Construction work has started on the second CFR-600 sodium-cooled pool-type fast-neutron nuclear reactor in Xiapu County, in China’s Fujian province. Also known as the Xiapu fast reactor demonstration project, the CFR-600 is part of China’s plan to achieve a closed nuclear fuel cycle.
Construction of unit 1 started in late 2017. The fuel will be supplied by TVEL, a subsidiary of Russia’s Rosatom, according to an agreement signed in 2019 with CNLY, which is part of China National Nuclear Corporation (CNNC).
CNNC has announced that construction of unit 2 started on 27 December, adding that excavation work at the site had begun exactly a year before. Since then, “the scale of engineering work, tight schedule, construction difficulties and other adverse conditions” were all overcome to achieve the target as planned, it said.
“All the construction workers will continue to do a good job with the demonstration fast reactor project in order to achieve the historical mission of the [Communist] Party to achieve China’s historic transformation into a nuclear industrial power making an ever greater contribution!”
China’s research and development on fast neutron reactors started in 1964. A 65 MWt fast neutron reactor – the Chinese Experimental Fast Reactor (CEFR) – was designed by 2003 and built near Beijing by Russia’s OKBM Afrikantov in collaboration with OKB Gidropress, NIKIET and the Kurchatov Institute. It achieved first criticality in July 2010, can generate 20 MWe and was grid connected in July 2011. Core height is 45 cm, and it has 150 kg Pu (98 kg Pu-239). Temperature reactivity and power reactivity are both negative.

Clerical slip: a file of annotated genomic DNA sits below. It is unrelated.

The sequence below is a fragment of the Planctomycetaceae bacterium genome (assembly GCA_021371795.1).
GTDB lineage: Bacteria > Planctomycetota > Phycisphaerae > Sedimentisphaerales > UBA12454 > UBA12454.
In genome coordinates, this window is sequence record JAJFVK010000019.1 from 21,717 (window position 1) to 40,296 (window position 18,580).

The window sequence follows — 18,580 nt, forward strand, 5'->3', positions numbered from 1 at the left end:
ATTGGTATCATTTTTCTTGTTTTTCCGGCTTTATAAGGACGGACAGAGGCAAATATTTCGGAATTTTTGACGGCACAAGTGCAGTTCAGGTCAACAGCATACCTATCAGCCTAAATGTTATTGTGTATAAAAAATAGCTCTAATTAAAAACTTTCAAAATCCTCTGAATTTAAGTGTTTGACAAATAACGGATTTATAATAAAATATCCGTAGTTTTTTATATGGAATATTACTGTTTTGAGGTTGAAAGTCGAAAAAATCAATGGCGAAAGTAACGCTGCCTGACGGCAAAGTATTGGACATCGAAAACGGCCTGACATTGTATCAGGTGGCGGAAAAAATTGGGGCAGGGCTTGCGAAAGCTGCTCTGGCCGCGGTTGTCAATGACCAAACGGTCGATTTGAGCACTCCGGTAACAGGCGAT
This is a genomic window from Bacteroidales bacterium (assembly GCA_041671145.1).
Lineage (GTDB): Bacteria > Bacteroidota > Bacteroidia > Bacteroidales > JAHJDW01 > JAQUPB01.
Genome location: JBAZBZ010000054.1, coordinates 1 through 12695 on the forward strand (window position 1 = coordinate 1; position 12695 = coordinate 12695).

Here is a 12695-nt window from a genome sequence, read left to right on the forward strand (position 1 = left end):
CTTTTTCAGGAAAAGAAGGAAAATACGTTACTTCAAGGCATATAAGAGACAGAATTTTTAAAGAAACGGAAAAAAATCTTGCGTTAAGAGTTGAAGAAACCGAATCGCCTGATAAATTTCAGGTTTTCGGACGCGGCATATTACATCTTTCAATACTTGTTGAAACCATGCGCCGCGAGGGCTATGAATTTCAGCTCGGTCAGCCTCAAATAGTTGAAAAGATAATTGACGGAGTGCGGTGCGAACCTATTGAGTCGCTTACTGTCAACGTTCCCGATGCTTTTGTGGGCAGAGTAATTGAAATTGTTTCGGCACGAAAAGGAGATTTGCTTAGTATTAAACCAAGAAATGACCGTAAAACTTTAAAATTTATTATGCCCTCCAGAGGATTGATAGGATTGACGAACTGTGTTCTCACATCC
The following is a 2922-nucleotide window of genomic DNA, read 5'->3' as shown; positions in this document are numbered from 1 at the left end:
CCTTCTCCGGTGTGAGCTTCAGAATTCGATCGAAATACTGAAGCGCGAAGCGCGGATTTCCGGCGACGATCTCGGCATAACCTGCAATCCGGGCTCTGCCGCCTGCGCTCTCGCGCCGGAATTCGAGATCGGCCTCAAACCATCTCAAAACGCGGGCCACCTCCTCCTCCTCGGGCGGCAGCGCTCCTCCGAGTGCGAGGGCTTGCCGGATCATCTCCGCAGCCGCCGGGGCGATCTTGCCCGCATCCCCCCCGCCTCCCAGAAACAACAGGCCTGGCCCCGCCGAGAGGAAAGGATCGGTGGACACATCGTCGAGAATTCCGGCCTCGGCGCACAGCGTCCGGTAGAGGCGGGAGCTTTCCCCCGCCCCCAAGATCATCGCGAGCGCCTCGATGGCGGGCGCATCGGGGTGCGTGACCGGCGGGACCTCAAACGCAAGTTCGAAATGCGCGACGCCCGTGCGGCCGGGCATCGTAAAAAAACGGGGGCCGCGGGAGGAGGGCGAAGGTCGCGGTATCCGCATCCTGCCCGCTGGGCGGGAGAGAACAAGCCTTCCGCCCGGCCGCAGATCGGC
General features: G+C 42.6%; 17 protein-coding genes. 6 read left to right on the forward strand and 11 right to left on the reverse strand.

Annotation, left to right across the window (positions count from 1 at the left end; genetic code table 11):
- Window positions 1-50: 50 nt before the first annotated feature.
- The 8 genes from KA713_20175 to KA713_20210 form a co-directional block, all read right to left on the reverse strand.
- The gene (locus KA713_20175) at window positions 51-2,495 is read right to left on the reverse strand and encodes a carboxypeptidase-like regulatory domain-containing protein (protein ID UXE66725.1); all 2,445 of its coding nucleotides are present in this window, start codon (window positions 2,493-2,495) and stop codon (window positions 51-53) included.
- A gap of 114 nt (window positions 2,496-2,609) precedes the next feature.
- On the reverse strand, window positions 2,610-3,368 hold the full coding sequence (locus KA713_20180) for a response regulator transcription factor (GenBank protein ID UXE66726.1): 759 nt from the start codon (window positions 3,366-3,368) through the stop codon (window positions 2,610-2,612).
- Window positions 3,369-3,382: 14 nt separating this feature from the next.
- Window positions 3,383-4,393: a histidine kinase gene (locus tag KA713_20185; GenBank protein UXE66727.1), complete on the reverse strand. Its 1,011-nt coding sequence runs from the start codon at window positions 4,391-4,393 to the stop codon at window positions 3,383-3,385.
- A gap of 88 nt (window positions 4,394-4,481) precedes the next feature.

The CFR-600 demonstration fast reactors (CDFR) are the next step in China Institute of Atomic Energy’s (CIAE) programme. Xiapu 1 is expected to be grid connected in 2023. The reactors will be 1500 MWt, 600 MWe, with 41% thermal efficiency, using MOX fuel with 100 GWd/t burn-up, and with two sodium coolant loops producing steam at 480°C. Later fuel will be metal with burn-up 100-120 GWd/t. Breeding ratio is about 1.1, design operational lifetime 40 years. The design has active and passive shutdown systems and passive decay heat removal.
Source: World Nuclear News